Harmony of the Bible?
For those interested in Scripture, I highly recommend The Bible as Literature Podcast. In a recent episode (149), the hosts (whom I know personally) make the case that reading the Bible literally (though without prooftexting) is a good thing. In fact, they call out those that “[spout] platitudes about the ‘dangers’ of taking the Bible literally.” In this post, I will examine this claim and why I have a difficult time coming to grips with it.
On the surface, there are admittedly many strange and discomforting passages in the Bible, especially in the Hebrew Scriptures. The intellectual underpinnings of the exegetical view above, it seems to me, is the assumption that the unsavory parts of the Bible can be explained away by using the literary context surrounding the offending passages. In other words, if the Bible is saying something “bad,” then you haven’t read that section of the Bible correctly. The mistake that the fundamentalist makes, this view goes, is to prooftext and thereby ignore what the context of their chosen passages is, missing the greater picture. Another related axiom that can be implied from listening to the podcast (as I understand it) is that the individual books of the Bible also harmonize into a cohesive whole, producing one singular message of goodness about God.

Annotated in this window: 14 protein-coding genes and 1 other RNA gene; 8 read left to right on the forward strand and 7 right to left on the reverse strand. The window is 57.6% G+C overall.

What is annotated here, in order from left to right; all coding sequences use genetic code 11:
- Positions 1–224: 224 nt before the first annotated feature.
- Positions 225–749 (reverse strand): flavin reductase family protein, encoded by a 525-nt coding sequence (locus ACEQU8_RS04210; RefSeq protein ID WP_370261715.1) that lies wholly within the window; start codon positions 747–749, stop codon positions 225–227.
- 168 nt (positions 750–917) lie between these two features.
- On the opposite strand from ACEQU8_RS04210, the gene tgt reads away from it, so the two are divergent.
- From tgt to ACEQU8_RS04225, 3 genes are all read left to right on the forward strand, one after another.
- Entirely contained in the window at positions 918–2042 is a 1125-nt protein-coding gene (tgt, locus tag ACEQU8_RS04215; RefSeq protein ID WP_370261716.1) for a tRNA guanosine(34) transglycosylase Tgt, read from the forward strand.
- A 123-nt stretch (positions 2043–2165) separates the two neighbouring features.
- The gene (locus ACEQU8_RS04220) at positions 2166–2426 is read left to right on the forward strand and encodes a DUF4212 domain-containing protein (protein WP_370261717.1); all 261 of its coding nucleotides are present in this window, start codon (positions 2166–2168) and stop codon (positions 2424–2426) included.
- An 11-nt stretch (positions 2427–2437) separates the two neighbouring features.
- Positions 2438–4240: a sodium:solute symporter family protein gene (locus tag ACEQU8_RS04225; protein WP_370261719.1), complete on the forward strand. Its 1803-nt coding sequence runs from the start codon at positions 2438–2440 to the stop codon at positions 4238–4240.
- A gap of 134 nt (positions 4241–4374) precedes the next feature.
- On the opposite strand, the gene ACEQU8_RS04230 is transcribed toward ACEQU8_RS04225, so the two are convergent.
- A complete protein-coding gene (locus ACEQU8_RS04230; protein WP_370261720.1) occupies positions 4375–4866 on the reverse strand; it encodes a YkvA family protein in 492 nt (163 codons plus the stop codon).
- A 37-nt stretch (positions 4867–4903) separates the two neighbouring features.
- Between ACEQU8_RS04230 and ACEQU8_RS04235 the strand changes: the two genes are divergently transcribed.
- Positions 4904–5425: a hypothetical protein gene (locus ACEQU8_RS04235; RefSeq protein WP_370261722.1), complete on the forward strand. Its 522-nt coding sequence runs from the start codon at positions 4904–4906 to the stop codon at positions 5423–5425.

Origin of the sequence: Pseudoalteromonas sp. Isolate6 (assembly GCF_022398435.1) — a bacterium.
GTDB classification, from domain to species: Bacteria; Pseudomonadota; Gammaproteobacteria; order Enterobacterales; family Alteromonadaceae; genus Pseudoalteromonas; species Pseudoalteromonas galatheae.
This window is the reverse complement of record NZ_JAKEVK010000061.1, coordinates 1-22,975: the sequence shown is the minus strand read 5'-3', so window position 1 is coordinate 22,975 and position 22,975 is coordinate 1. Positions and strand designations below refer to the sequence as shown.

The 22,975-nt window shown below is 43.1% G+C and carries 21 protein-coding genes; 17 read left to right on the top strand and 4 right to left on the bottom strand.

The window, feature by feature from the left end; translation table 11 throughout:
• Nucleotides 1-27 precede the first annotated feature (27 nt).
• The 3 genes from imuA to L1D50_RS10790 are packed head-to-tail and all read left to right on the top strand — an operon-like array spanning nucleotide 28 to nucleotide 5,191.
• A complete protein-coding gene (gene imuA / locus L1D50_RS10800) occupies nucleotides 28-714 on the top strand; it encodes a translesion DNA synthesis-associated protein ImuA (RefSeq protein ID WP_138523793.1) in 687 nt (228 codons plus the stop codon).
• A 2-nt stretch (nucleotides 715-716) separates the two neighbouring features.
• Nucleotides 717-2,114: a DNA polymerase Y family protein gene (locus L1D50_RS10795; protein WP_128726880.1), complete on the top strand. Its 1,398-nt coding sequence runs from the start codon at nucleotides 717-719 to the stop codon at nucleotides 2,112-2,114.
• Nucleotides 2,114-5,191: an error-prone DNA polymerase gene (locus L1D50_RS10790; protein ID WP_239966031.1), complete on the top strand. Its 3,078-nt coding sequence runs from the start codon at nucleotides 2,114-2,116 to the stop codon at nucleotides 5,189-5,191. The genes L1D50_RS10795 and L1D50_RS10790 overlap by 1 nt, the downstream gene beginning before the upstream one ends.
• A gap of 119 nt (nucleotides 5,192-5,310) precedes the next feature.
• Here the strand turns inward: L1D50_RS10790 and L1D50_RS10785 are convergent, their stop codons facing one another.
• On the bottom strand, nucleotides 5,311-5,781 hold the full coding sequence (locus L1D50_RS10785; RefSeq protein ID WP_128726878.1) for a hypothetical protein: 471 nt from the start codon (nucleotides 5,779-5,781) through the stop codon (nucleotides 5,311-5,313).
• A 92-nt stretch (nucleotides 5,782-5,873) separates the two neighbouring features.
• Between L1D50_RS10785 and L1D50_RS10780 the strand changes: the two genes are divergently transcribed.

I find these assumptions difficult to accept (though I try) for reasons of historical context. Mores change. The past seems more barbaric to us than the present as civilization progresses to reduce rates of disease, poverty, illness, homelessness, ignorance, and other ills. An alternate view of the Bible emerges than that put forward in the podcast. The Bible, rather, is a collection of works spanning centuries and the older books of the Hebrew Scriptures are murky waters filled with questionable moral standards from a time of primitive understanding and tribal justice. We should take into account not only the literary context but also the historical context and recognize that some stories in the Bible are good and others come from a time less civilized than our own.
This alternate view is not entirely convincing to me either. An argument can be made that we are no less barbaric than in previous eras. Also, what is the litmus test for measuring whether something is good or bad in the Bible? Don’t you put those principles above the Bible itself and create a new holy book (or pamphlet) by which to judge the Bible?
In other words, I’m in an epistemological conundrum. In a time such as this, Socrates, I think, would remind one of the importance of asking the right questions. So let’s have a go at it. Is it true that the books of the Bible are in harmony with each other and that all passages are, in context, good?
One may make the claim that it doesn’t matter whether it is true or not as long as it is good. But then what basis does one have for putting faith in the Bible? Why is it good that this is the case? Haven’t you likewise set a standard by which to judge the Bible apart from what it itself contains?
One is tempted to agree with Nietzsche (if I remember his ideas correctly) that situations like these are purely aesthetic decisions, like all moral choices. But one wishes this were not the case. So, asking again: is it true that the individual parts of the Bible are in harmony and that all passages therein are, in context, good?